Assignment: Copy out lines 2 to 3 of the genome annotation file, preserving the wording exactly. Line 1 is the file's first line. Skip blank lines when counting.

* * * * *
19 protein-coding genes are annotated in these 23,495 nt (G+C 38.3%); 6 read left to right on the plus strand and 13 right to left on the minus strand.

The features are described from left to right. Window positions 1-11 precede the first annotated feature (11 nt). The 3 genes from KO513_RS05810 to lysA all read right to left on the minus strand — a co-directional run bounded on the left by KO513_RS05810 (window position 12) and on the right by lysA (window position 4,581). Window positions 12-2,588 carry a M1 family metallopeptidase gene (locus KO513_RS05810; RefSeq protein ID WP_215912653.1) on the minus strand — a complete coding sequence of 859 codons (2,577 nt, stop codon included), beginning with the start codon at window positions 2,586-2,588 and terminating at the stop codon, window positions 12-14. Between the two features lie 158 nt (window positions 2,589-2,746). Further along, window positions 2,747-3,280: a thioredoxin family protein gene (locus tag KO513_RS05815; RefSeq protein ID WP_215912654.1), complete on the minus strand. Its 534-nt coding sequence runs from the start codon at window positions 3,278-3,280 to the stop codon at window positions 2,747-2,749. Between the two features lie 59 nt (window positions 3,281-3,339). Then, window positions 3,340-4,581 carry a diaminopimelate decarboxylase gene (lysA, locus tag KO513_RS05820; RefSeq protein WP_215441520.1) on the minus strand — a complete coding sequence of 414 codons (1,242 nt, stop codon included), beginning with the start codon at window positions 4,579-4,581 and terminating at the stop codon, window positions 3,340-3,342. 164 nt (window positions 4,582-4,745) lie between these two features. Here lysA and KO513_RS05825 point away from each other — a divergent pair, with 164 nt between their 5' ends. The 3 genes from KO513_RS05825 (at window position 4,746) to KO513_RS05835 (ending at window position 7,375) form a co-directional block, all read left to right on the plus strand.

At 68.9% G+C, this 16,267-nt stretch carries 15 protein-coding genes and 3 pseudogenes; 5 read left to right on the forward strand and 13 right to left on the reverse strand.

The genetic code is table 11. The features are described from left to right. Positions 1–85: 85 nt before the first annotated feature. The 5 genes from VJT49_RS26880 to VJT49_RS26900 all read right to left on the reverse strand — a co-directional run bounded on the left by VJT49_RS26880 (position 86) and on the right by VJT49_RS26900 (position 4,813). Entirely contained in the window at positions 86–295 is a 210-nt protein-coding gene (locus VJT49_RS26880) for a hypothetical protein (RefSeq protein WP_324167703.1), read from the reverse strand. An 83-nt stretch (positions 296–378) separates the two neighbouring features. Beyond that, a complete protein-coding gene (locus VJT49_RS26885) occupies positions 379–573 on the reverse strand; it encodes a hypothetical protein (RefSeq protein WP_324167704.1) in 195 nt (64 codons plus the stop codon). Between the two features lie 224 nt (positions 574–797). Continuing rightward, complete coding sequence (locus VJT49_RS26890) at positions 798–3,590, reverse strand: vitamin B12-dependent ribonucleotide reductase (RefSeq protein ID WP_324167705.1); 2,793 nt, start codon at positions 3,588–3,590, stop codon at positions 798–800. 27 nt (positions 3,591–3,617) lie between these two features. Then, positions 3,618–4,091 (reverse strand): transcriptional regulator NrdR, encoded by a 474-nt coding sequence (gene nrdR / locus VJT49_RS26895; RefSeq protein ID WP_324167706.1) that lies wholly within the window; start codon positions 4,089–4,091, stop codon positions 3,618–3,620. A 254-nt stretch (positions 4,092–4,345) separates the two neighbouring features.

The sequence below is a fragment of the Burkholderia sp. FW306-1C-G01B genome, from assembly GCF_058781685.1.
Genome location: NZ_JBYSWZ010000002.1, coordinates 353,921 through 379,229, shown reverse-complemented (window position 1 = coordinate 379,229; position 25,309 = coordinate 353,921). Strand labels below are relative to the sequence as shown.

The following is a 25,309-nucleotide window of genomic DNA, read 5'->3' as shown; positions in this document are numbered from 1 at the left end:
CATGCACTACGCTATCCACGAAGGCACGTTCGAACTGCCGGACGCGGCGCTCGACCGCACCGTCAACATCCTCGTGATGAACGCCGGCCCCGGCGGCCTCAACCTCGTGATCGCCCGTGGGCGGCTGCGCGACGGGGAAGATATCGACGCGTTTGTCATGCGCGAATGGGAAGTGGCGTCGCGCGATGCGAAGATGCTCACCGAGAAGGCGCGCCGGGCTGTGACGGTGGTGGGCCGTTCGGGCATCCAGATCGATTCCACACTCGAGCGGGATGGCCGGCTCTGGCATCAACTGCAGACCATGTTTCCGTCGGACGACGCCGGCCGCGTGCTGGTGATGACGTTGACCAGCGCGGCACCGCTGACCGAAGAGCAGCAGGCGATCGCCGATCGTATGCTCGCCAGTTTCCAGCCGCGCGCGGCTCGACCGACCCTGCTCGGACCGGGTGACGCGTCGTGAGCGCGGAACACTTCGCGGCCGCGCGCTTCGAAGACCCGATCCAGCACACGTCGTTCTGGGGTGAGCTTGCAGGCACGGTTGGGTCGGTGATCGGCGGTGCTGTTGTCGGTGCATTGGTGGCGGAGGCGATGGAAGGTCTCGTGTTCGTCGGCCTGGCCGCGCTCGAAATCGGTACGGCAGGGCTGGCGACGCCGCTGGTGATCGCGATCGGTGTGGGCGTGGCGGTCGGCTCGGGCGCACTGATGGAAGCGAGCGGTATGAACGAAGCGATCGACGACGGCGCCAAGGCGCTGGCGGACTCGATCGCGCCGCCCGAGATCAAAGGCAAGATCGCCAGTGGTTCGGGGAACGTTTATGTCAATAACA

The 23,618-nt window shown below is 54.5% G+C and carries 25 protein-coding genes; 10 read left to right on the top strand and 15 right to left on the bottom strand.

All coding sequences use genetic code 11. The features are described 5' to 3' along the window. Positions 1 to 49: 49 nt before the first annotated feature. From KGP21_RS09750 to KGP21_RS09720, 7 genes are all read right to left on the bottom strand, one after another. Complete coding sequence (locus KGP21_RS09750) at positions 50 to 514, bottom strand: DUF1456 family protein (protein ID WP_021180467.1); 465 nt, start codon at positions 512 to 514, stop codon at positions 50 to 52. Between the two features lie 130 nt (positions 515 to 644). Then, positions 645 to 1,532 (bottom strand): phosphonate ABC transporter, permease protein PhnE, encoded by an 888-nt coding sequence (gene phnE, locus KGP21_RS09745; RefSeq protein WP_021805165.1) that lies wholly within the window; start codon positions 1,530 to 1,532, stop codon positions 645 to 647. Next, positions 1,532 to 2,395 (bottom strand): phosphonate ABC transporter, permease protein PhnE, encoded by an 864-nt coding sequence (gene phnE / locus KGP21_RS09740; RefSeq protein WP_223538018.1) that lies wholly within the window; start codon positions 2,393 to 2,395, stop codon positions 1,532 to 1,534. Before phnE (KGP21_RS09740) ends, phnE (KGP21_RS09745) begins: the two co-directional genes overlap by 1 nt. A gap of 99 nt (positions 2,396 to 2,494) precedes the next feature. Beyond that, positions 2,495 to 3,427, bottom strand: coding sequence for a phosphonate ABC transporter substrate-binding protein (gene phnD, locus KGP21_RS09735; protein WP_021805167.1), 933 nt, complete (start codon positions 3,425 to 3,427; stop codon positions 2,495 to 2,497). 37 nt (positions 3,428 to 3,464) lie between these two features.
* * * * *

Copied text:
The features are described from left to right. Window positions 1-11 precede the first annotated feature (11 nt). The 3 genes from KO513_RS05810 to lysA all read right to left on the minus strand — a co-directional run bounded on the left by KO513_RS05810 (window position 12) and on the right by lysA (window position 4,581). Window positions 12-2,588 carry a M1 family metallopeptidase gene (locus KO513_RS05810; RefSeq protein ID WP_215912653.1) on the minus strand — a complete coding sequence of 859 codons (2,577 nt, stop codon included), beginning with the start codon at window positions 2,586-2,588 and terminating at the stop codon, window positions 12-14. Between the two features lie 158 nt (window positions 2,589-2,746). Further along, window positions 2,747-3,280: a thioredoxin family protein gene (locus tag KO513_RS05815; RefSeq protein ID WP_215912654.1), complete on the minus strand. Its 534-nt coding sequence runs from the start codon at window positions 3,278-3,280 to the stop codon at window positions 2,747-2,749. Between the two features lie 59 nt (window positions 3,281-3,339). Then, window positions 3,340-4,581 carry a diaminopimelate decarboxylase gene (lysA, locus tag KO513_RS05820; RefSeq protein WP_215441520.1) on the minus strand — a complete coding sequence of 414 codons (1,242 nt, stop codon included), beginning with the start codon at window positions 4,579-4,581 and terminating at the stop codon, window positions 3,340-3,342. 164 nt (window positions 4,582-4,745) lie between these two features. Here lysA and KO513_RS05825 point away from each other — a divergent pair, with 164 nt between their 5' ends. The 3 genes from KO513_RS05825 (at window position 4,746) to KO513_RS05835 (ending at window position 7,375) form a co-directional block, all read left to right on the plus strand.

At 68.9% G+C, this 16,267-nt stretch carries 15 protein-coding genes and 3 pseudogenes; 5 read left to right on the forward strand and 13 right to left on the reverse strand.